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Adrian Beaumont, The University of MelbourneThis week’s Newspoll, conducted May 13-16 from a sample of 1,506, gave Labor a 51-49 lead, unchanged from the last Newspoll published three weeks ago. Primary votes were 41% Coalition (steady), 36% Labor (down two), 12% Greens (up two) and 2% One Nation (down one). Figures are from The Poll Bludger.
58% were satisfied with Scott Morrison’s performance (down one), and 38% were dissatisfied (up one), for a net approval of +20. Anthony Albanese’s net approval was down four points to -7, his worst ever net approval. Morrison led Albanese as better PM by 55-30 (56-30 three weeks ago).
Newspoll has asked three questions after every budget: whether the budget was good for the economy, good for you personally, and whether the opposition would have delivered a better budget. Results for this last question are yet to appear, and it would be disappointing if that question has been cancelled.
44% thought last Tuesday’s budget was good for the economy and 15% bad, for a net rating of +29. On personal finances, 19% thought it would be good and 19% bad, for a net zero rating. Voters have consistently been better disposed to budgets on the economy than the personal.
The Poll Bludger says this budget is the eighth best on personal finance and the sixth best on the economy since Newspoll started asking these questions, which I believe was in 1988. Analyst Kevin Bonham says this budget has the best net score on the economy since 2007’s +48. However, the Coalition under John Howard lost the 2007 election after that budget.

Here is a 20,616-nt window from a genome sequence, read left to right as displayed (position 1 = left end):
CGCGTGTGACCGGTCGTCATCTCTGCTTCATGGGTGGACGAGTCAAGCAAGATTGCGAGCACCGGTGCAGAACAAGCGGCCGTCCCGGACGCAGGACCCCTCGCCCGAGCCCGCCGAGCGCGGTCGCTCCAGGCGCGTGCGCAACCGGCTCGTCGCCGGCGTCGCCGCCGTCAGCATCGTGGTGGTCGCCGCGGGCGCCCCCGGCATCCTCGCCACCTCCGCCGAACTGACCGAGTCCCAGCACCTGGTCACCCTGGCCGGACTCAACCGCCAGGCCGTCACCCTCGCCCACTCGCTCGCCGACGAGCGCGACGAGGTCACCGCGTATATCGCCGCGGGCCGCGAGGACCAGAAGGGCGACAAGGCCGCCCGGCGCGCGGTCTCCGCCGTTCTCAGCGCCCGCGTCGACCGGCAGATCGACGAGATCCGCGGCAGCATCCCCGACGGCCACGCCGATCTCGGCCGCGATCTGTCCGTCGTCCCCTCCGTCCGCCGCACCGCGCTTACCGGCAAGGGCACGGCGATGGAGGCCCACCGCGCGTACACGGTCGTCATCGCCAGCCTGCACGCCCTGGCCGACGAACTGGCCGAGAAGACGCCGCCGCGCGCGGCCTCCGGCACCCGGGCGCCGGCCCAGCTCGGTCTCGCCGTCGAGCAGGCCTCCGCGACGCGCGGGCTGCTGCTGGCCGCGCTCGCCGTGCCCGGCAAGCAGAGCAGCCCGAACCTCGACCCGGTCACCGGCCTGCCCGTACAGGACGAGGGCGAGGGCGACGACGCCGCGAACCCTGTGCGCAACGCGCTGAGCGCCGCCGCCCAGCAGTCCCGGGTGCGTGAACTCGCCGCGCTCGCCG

Most budgets have little impact on voting intentions, and this is confirmed by voting intentions remaining unchanged on two party preferred in this Newspoll. Exceptions were the very unpopular 1993 and 2014 budgets. After both those budgets, the government lost much support.
The drop in Labor’s support, and the rise for the Greens, is probably due to left-wing voters who are unhappy with Albanese. Morrison’s consistently big lead over Albanese as better PM likely encourages some voters to perceive Labor would do better if led by someone more left-wing than Albanese. I posted about the flaws in this logic in my last Newspoll report.
In an additional Newspoll question, 73% thought Australia’s borders should remain closed until at least mid-2022, or the pandemic is under control globally. Just 21% thought borders should open as soon as all Australians who want to be are vaccinated.